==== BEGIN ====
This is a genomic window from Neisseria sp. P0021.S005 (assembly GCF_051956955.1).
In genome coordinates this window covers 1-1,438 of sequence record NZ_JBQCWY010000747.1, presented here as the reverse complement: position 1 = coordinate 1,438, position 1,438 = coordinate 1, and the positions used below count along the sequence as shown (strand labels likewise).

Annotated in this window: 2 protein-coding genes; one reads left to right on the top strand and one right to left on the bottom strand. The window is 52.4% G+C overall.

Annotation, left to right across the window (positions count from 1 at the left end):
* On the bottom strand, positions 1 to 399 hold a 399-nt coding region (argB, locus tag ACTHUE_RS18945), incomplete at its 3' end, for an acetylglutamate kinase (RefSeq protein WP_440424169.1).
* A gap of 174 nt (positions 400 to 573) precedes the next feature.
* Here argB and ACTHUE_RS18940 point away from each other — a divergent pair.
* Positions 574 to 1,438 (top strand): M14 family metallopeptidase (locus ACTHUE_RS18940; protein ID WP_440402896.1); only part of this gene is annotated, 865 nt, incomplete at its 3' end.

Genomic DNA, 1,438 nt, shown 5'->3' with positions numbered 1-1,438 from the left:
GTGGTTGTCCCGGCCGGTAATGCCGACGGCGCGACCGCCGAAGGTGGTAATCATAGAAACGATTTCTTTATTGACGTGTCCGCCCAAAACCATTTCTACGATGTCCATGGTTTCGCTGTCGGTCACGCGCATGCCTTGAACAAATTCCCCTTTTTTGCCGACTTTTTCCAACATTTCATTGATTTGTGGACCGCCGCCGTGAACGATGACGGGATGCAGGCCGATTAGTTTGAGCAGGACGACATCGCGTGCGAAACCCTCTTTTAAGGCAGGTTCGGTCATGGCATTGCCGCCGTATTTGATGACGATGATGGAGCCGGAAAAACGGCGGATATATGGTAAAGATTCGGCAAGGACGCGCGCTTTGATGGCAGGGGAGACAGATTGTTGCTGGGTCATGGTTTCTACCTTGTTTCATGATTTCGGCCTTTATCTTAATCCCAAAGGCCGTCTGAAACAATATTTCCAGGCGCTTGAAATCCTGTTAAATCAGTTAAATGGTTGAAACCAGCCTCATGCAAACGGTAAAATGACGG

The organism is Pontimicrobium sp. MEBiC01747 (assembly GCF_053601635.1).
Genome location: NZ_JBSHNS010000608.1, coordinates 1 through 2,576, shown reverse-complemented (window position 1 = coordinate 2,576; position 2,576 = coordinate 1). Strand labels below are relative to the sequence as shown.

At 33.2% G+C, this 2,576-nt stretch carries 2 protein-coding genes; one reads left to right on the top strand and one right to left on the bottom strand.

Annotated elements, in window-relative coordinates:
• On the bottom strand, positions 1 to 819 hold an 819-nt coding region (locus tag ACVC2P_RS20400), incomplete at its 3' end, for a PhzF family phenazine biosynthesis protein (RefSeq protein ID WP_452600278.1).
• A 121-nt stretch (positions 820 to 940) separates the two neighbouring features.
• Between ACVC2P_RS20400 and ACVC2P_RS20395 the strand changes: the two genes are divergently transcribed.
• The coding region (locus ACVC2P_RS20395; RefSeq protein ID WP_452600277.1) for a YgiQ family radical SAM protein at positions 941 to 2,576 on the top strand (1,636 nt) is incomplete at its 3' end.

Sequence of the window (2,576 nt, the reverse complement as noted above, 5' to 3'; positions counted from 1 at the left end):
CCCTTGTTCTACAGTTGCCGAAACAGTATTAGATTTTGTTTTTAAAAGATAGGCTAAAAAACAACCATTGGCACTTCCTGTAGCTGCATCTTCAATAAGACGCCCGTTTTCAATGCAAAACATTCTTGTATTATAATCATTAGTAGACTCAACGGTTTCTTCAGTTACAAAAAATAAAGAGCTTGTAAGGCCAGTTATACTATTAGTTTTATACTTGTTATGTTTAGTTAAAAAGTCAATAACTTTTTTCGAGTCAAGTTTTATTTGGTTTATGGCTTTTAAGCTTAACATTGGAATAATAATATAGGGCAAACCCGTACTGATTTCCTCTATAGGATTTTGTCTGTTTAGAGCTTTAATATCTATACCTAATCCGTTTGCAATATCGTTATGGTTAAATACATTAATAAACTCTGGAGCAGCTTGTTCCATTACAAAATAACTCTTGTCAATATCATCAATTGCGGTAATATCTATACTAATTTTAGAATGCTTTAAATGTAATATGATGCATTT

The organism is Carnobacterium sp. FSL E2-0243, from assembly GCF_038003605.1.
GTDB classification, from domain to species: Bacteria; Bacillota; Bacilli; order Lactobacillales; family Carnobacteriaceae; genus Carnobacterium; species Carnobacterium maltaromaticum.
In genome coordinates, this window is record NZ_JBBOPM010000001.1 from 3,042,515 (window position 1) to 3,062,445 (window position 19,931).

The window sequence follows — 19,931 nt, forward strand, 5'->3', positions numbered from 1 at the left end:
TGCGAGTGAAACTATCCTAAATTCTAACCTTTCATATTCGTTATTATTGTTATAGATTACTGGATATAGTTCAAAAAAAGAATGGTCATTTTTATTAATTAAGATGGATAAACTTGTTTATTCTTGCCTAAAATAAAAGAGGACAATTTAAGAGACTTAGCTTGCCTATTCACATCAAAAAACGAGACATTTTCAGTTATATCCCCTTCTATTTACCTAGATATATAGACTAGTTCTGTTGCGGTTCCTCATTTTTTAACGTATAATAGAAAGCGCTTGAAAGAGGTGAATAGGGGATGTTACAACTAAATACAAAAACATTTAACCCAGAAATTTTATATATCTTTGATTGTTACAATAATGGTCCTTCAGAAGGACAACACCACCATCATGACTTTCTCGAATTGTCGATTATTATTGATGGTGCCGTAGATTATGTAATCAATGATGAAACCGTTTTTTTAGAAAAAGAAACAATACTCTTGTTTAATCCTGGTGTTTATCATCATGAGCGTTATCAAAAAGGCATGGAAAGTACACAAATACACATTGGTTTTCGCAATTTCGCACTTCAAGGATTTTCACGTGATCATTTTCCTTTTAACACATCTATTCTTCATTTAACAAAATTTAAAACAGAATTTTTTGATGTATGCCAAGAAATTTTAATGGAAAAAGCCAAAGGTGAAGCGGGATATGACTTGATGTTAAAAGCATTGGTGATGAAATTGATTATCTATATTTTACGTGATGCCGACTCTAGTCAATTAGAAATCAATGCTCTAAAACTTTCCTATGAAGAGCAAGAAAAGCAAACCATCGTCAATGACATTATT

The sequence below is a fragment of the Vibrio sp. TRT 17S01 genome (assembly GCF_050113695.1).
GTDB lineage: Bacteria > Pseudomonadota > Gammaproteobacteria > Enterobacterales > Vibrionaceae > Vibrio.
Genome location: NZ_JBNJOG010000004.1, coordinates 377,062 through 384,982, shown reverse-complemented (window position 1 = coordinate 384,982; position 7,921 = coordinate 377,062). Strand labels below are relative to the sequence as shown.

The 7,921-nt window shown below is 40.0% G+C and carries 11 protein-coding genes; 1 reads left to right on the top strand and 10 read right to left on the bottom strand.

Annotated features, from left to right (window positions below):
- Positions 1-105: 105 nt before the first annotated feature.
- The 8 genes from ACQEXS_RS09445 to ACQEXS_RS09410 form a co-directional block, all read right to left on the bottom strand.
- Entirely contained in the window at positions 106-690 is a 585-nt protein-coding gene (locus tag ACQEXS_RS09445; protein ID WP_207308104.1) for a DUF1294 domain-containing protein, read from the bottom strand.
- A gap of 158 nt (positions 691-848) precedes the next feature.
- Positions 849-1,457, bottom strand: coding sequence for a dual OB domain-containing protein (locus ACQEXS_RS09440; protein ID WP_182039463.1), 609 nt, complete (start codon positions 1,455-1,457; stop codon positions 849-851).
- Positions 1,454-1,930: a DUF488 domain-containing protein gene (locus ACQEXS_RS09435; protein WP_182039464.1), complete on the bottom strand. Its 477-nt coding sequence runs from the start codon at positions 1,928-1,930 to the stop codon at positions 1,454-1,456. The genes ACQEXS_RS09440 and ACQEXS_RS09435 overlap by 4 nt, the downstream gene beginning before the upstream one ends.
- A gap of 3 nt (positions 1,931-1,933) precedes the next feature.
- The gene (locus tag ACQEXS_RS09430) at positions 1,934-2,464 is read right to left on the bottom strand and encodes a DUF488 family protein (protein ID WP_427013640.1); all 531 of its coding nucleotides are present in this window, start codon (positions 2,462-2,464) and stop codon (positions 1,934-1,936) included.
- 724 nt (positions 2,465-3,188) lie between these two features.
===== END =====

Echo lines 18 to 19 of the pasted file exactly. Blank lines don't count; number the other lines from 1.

• The coding region (locus ACVC2P_RS20395; RefSeq protein ID WP_452600277.1) for a YgiQ family radical SAM protein at positions 941 to 2,576 on the top strand (1,636 nt) is incomplete at its 3' end.

Sequence of the window (2,576 nt, the reverse complement as noted above, 5' to 3'; positions counted from 1 at the left end):